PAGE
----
New to freelancing? Nervous about the need to get out there and network? Worry not. Cut yourself some slack. There are other ways to find clients, as I’ve written many times before, and list later on in this article.

“I enjoyed it, but I don’t think I’ll go again.”

Freelancing is not for the faint-hearted. It’s tough out there. Finding clients, at the beginning at least, is the number one challenge. I am a copywriter. It’s a crowded, fiercely competitive market.

So, it was with some relief that I officially gave up networking events some time ago. Officially in the sense that, when I returned from my last one, I told my wife – as I told my mum after my first session at cubs many years ago – “I enjoyed it, but I don’t think I’ll go again. Can I go to my room now?”

Although this blog may throw the cat among the pigeons, or ruffle a few feathers, that’s not my intention at all.

We hear the constant refrain

“Network your little heart out. Get out there. Relationships are your most valuable asset. Seven touches to make a sale. Build a client base through hard work and determination. Keep on planting seeds and chasing leads.”

And yet the irony is that so many openly say they’re not comfortable networking, often when they’re huddled in corners at networking events.

(Funny how it tends to be the most gregarious who plug networking. Or those in the very lucrative networking events industry.)

Fact is...

For me, they didn’t lead to that much business. Not compared to networking online, LinkedIn, letters/emails of introduction, and the like.

I’m a one-man band. My time is limited. Networking is a slow burn. It takes up time: time that could be better invested elsewhere.

This isn’t to criticise... many do, the venues. Or the food, or lack of it. “No free pizza!” I read recently. Or the people. Many of the people I’ve met at local events were warm, welcoming, friendly.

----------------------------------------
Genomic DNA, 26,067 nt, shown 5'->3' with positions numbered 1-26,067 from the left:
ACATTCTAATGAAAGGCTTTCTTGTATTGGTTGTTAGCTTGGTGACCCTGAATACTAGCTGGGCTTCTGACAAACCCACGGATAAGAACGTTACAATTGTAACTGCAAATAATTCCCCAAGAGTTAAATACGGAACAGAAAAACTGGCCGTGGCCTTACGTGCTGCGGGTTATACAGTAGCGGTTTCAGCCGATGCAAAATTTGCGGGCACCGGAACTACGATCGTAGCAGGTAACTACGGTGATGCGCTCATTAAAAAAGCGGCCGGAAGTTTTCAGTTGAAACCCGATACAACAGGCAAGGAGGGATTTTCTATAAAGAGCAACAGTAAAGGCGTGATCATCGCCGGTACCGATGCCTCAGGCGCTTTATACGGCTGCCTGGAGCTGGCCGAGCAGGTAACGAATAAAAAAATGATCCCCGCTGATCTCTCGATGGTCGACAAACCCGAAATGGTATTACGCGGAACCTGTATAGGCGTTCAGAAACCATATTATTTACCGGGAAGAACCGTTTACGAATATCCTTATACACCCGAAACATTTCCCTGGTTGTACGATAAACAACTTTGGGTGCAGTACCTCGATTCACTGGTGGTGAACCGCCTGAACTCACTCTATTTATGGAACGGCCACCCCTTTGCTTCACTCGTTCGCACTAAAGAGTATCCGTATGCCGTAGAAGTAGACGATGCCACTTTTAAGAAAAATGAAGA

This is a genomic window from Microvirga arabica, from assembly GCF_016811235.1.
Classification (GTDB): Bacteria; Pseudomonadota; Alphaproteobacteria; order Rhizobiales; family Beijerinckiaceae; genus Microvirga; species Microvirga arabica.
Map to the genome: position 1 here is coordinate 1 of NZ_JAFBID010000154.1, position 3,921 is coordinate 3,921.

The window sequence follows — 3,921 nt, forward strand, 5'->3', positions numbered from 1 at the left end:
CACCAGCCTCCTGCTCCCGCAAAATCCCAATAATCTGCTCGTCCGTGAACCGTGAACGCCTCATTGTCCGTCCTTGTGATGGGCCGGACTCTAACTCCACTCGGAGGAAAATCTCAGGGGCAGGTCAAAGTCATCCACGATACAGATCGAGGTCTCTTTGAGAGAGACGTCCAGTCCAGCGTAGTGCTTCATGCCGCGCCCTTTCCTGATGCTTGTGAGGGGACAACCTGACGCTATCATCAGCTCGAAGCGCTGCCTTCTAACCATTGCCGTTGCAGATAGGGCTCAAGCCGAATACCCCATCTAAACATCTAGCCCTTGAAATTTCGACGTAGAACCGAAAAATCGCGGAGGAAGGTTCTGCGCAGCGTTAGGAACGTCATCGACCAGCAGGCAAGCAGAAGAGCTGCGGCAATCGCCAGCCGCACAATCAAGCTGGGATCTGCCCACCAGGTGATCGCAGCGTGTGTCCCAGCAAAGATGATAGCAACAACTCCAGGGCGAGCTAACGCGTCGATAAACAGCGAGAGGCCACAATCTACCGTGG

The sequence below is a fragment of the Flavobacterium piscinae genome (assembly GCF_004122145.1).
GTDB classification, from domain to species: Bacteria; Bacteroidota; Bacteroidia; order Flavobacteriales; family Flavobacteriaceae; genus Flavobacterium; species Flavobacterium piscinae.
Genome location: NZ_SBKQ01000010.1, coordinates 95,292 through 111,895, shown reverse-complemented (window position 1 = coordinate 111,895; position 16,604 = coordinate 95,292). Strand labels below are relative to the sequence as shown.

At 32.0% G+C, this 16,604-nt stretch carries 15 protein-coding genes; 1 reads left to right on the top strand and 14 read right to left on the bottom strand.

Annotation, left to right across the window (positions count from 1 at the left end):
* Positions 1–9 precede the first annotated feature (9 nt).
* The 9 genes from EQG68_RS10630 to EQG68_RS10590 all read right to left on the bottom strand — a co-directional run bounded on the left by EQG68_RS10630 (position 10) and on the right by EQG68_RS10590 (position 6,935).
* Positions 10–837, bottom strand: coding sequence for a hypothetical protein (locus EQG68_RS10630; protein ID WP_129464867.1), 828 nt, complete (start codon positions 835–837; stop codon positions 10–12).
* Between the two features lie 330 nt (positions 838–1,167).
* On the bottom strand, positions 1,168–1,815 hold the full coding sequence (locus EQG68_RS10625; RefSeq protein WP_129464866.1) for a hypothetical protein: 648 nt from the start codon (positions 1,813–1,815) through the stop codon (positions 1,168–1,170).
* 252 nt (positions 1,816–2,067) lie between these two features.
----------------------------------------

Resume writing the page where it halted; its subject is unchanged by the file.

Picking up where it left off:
My main criticism

The only thing found wanting

I don’t enjoy networking. I’m a fish out of water. A tractor in the fast lane. A pigeon among the cats. Take the latter image where you will.

An introvert by nature, and thankfully now by profession, I’m not the most outgoing person in the room. Nor wish to be. I’d much rather listen to mates tell stories than relate my own. I know what I think. I’ll learn more from shutting up and listening to others.

James Salter, a writer I greatly admire, said he preferred himself as he appeared on the page, rather than in person.

Seth Godin, an introvert by nature, joked in interview about how people grow tired of him after 45 minutes. He struggled to maintain sociability for that length of time, or they expected too much of him.

Sue Townsend, of Adrian Mole fame, talked of “late-onset shyness” in the last decade of her life.

These are all sentiments to which I can relate.

Posting on LinkedIn is infinitely superior to real-world schmoozing, for me, because I can edit myself after the event. Not so with the occasional nonsense that I find myself saying when a little nervous at networking events.

Freelancers are solitary souls

It’s a curse, but also a blessing. It is a blessing to be so self-contained. We’re well suited to the demands of the job. Reading, writing and thinking are, for the most part, solitary pursuits.

Perhaps I’m being a tad hard on myself

Am I so terrible at networking? You may as well ask me am I any good at scuba diving. I’ve done it a few times, enjoyed it, but it’s not something that I seek out or excel at. I get a bigger bang for my buck elsewhere. Then again, I might well find more clients scuba diving. My regular clients live many miles from me. And I’ve found them not through scuba diving, but surfing the internet.

Networking doesn’t work for many

It sets up expectations and a certain mindset. Many don’t want to be there. Their boss, who didn’t want to be there, sent them instead.

Or, people come to sell, and the process, for them, is one way. The ulterior motive isn’t so hidden. It’s a thrusting hand, wielding a business card.

My time, patience and energy for this are limited. Busy with work, I don’t see enough of my mates down the local pub.

In conclusion

Now, I’m not ruling out networking altogether. And no doubt I’ll revisit this decision six months from now, as one should intermittently review every business decision.*

I’m not for one minute arguing that online networking is superior to one-to-one face-to-face real-world interactions.

I’m not saying no to chats over coffee. Love those. I’ve really enjoyed meeting LinkedIn connections in person. Would that more people made the effort.

And I’m not ruling out networking for others, for those who like the idea. If you’re new to freelancing, and you have the time and inclination, and the charm, charisma and chutzpah to go with, don’t listen to the likes of me. Get out there. What are you waiting for? There may even be the free pizza.


* One should always see the other side. Julia Hobsbawm, a big believer in “knowledge networking”, examines the subject in her BBC Radio 4 series.

And I’ll fess up: an invitation to a networking event arrived this week, from a good friend and client, and I accepted.

It is Christmas, after all.